CBD from Hemp or Cannabis?
Both cannabis and hemp originate from the same species of cannabis sativa, have seven-fingered leaves and can produce comparable products. But you’ll need to go much deeper to find fundamental differences between the two plants. Let’s describe four of them.
1. Chemical difference
Primarily, there’s a chemical difference. Each plant’s cultivation focuses on a different ratio of active compounds, or “cannabinoids.”
Cannabis growers aim to grow flower with high amounts of THC and terpenes, along with a mix of other cannabinoids (including CBD). This broad spectrum of compounds works together, in a process known as the “entourage effect,” to produce the best results for the body’s endocannabinoid receptors.
Growers of industrial hemp plants want flower with high amounts of CBD and almost no THC. By the way, industrial uses of hemp include food additives from the seeds, as well as paper and fiber processed from the stalk, and CBD and THC don’t matter.
2. Legal difference
Next, there’s a legal difference. Federal laws treat cannabis completely different from hemp. Regulated under the Controlled Substances Act, cannabis remains illegal to grow in the eyes of the federal government and in some states. Many other states tightly control the cultivation process for medical and/or recreational consumers. This is because cannabis contains THC, which is a Schedule I controlled substance. Cannabis might contain as much as 30% THC by dry weight, with lesser amounts of CBD and other cannabinoids.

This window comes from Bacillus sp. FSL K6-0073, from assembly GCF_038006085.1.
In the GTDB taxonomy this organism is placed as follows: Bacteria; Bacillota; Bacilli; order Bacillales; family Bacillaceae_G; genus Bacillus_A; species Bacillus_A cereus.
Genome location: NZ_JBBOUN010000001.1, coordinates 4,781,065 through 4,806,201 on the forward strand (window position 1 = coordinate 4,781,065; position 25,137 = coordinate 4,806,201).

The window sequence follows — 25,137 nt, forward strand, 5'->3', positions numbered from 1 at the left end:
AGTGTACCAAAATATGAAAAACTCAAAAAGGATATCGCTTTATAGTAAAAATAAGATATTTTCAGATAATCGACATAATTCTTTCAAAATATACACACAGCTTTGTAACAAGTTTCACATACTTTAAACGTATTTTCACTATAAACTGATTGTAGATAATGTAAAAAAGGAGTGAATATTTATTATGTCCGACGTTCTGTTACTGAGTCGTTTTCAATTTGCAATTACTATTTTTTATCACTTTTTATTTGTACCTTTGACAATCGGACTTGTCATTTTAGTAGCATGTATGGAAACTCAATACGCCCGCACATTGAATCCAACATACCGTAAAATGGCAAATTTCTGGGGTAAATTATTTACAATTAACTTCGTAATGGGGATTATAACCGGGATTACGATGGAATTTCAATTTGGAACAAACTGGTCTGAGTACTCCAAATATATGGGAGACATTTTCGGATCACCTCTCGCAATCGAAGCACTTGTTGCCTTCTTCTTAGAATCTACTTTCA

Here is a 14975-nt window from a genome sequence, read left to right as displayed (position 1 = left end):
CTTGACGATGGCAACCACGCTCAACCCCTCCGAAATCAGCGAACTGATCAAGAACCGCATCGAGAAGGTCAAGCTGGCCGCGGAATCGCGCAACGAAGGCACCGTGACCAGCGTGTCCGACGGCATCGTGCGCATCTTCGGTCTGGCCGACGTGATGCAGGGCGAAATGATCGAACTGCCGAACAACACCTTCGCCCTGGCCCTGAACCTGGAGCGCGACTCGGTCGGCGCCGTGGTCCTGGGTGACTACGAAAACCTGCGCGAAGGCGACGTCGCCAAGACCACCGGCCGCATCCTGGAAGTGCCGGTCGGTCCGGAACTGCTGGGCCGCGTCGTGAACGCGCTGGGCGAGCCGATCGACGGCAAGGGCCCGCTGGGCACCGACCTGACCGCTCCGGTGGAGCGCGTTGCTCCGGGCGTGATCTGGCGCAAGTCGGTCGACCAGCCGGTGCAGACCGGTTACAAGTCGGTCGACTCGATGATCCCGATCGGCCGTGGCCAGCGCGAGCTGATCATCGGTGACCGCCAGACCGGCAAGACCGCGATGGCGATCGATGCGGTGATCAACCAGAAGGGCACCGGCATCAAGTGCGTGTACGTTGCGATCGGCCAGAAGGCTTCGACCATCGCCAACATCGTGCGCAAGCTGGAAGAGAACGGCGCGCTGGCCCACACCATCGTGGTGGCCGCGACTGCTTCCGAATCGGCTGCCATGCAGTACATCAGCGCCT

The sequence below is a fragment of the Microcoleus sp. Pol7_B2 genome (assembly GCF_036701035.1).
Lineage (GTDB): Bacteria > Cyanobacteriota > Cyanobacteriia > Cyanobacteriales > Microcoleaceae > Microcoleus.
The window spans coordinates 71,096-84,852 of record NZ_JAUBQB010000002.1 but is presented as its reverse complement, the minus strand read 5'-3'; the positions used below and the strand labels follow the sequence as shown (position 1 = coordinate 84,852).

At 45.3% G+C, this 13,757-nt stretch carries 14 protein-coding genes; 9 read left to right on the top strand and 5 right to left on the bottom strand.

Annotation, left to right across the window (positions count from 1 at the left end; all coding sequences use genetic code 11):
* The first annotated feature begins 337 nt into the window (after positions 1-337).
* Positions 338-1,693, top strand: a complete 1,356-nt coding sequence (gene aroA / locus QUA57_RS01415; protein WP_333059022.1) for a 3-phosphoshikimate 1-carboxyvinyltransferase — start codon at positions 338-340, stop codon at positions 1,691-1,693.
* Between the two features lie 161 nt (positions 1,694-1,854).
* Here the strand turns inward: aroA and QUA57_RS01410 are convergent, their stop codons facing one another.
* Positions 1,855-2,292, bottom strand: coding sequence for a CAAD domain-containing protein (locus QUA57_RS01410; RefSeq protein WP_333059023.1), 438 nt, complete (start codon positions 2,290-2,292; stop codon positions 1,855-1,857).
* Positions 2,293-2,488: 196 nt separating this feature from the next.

But as a result of the Hemp Farming Act of 2018, hemp is legal to grow in all states, as long as the plant doesn’t contain more than 0.3% THC by dry weight. There’s no limit to the amount of CBD that hemp can contain, although most plants have about 20-25%.
3. Cultivation difference
Also, there’s a cultivation difference. The conditions needed to grow cannabis are different from those needed to grow hemp.
Cannabis is grown indoors. Using the right cycle of lighting, temperature, airflow and humidity controls to produce the optimum quantity of flower in about three months.
Hemp is usually grown outdoors or in a greenhouse. Fewer environmental controls are required because it’s a much heartier plant. Since hemp plants grow thinner and taller (15-20 feet high vs. 5-8 feet high for cannabis), they can grow closer together.
4. Consumer experience difference
Finally, there’s a consumer experience difference. Cannabis and hemp products are developed to provide their own unique effects. However, these products lack approval from the FDA as dietary supplements. Manufacturers and sellers can’t make claims about their medical effectiveness.
Cannabis produces a wide variety of products rich with THC and/or CBD and other cannabinoids designed to provide a complete physical and/or psychological experience. Cannabis is being used by consumers to help relieve conditions such as lack of appetite, glaucoma, pain, chemotherapy-induced nausea and PTSD, as well as for recreational purposes in some states. But as with hemp-based products, there are few conclusive scientific studies about the medical effectiveness of cannabis-based products.
Most CBD oil on the market today is extracted from the hemp flower. A broad-spectrum hemp oil might contain other cannabinoids (except for THC), while an isolate0 oil contains only CBD. When you take CBD, regardless of delivery method—vaping, tinctures, topicals, edibles, etc.—you expect a targeted result for a certain condition, whether you want to use CBD for pain, anxiety, insomnia or other condition. You don’t want to experience the psychoactive effects that THC would provide.
Now that you know the difference between the two plants, you’ll hopefully be able to make a more informed purchasing decision based on your needs. For example, when shopping for CBD, find out whether the product comes from hemp or cannabis. Furnished with that information, you’ll know what effects to experience.